A leading Jewish organization is asking the reverend Jerry Falwell to retract his call for supporters to - quote -- "vote Christian in 2008." Falwell made the appeal in a fundraising letter for his ministries. The Anti-Defamation League says the pitch was at odds with the American ideal. Falwell says the statement was not intended to be anti-Semitic.

An Air Force colonel in Colorado is accused of defacing cars with bumper stickers supporting President Bush. It happened at the Denver International Airport. Police say they set up a bait car and caught Alexis Fecteau in the act. Prosecutors are deciding whether to press criminal charges.

Time for a check of other stories we're following right now. CNN's Zain Verjee joining us once again from the CNN Center -- Zain.


In Tennessee, a massive manhunt is under way now. Police and the FBI are searching for an escaped prisoner and his wife now on the run. The husband is a convicted robber. The wife allegedly helped him escape during a court appearance yesterday, shooting a guard to death. They're both considered armed and very dangerous.

In New Mexico, authorities now say gunfire brought down a sheriff's department helicopter over the weekend. The chopper crashed into a backyard in Albuquerque on Saturday while assisting on a burglary call. The pilot and a deputy on call suffered minor injuries.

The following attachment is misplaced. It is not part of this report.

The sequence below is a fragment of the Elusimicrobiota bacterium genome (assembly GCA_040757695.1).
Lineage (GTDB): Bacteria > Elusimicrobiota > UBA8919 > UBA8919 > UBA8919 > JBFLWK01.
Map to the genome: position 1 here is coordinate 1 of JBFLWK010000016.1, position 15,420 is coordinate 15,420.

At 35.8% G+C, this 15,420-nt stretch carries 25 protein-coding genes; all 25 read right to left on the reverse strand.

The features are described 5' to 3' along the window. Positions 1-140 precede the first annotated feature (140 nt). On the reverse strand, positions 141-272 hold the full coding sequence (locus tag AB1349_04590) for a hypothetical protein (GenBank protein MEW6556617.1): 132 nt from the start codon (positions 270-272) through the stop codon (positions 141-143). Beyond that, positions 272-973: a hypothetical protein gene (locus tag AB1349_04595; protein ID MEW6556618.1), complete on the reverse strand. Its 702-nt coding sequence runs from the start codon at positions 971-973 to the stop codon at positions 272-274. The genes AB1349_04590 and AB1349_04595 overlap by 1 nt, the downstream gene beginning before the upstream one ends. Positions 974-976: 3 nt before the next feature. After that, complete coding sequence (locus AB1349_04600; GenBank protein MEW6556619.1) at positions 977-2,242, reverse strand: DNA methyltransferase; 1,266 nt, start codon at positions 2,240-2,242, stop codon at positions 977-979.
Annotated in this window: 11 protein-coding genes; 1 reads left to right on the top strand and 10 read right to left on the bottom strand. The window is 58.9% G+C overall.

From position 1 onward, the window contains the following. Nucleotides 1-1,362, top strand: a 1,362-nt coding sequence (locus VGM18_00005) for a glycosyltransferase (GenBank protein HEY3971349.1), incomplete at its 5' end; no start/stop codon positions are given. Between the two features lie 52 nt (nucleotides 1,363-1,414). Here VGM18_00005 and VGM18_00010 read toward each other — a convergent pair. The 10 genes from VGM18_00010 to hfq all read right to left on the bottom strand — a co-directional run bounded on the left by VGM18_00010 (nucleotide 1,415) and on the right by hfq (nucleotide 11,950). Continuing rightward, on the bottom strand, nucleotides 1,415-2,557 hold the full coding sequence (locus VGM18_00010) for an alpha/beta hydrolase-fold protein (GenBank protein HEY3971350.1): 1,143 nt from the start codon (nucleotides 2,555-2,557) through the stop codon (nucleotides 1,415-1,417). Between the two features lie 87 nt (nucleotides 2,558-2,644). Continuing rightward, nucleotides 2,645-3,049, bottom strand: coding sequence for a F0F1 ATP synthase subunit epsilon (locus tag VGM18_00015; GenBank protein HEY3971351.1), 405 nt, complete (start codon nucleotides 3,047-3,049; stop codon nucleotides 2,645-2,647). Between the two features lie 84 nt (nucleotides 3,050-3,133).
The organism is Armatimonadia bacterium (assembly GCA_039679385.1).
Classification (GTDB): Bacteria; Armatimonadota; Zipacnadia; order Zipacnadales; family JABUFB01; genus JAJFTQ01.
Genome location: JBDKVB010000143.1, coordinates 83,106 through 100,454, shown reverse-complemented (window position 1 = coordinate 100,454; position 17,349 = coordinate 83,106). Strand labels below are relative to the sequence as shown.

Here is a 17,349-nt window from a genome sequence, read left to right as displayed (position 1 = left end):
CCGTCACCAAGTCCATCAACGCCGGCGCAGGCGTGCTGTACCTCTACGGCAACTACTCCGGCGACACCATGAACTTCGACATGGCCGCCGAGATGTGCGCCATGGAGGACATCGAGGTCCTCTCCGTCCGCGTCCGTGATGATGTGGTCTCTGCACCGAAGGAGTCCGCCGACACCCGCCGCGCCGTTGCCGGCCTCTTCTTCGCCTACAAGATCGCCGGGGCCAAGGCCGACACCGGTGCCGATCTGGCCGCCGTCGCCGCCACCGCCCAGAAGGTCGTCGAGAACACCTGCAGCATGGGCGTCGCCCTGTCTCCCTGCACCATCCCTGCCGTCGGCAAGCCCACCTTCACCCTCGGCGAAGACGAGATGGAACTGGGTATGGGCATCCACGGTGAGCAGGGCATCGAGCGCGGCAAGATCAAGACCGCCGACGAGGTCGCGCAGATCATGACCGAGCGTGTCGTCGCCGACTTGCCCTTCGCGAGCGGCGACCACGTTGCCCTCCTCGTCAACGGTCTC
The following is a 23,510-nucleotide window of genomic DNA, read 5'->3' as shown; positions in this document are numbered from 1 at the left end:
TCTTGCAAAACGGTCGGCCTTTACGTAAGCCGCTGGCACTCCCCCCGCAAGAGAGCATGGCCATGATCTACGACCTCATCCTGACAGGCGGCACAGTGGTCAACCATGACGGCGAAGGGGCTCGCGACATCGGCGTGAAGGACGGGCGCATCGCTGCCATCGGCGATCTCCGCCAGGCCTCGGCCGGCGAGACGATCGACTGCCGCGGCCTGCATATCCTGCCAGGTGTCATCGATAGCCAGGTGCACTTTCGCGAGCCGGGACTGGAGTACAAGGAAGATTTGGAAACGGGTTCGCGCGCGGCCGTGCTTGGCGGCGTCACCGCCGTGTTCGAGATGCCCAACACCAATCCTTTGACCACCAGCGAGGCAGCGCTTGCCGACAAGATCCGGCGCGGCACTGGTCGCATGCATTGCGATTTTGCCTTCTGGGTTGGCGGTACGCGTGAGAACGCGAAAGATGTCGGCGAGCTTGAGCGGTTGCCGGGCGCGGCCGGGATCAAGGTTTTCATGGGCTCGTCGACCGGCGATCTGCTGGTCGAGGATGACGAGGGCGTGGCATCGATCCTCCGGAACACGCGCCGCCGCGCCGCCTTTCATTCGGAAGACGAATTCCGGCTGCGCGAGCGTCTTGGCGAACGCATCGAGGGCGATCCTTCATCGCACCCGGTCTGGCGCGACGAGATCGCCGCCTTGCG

And from Utah, amazing images of a hit and run. Now, take a look at this. This new video just out from the incident that happened last week. Police say the two teenagers were leaving a mall when three men confronted them. The teens say the men were trying to pick a fight. And the melee was the result.

Wolf, back to you in the SITUATION ROOM.

BLITZER: All right. That's scary stuff. Thanks very much, Zain Verjee at the CNN Center.

Coming up, you can say there's something for everybody in that just signed highway bill. Did lawmakers go hog wild? Our Bruce Morton shares his thoughts on pork and politics.

Also ahead, was he drunk or just too enthusiastic about a baseball game? We have the score on the fan who took a plunge.

And don't forget, former President Bill Clinton will be our guest live tomorrow. We have plenty to talk about, including his wife's chances of winning his old job.



BLITZER: You're in THE SITUATION ROOM where video and reporters from around the world are coming into CNN in real-time. We also have the capability to bring in live data feeds from news organizations at home and abroad.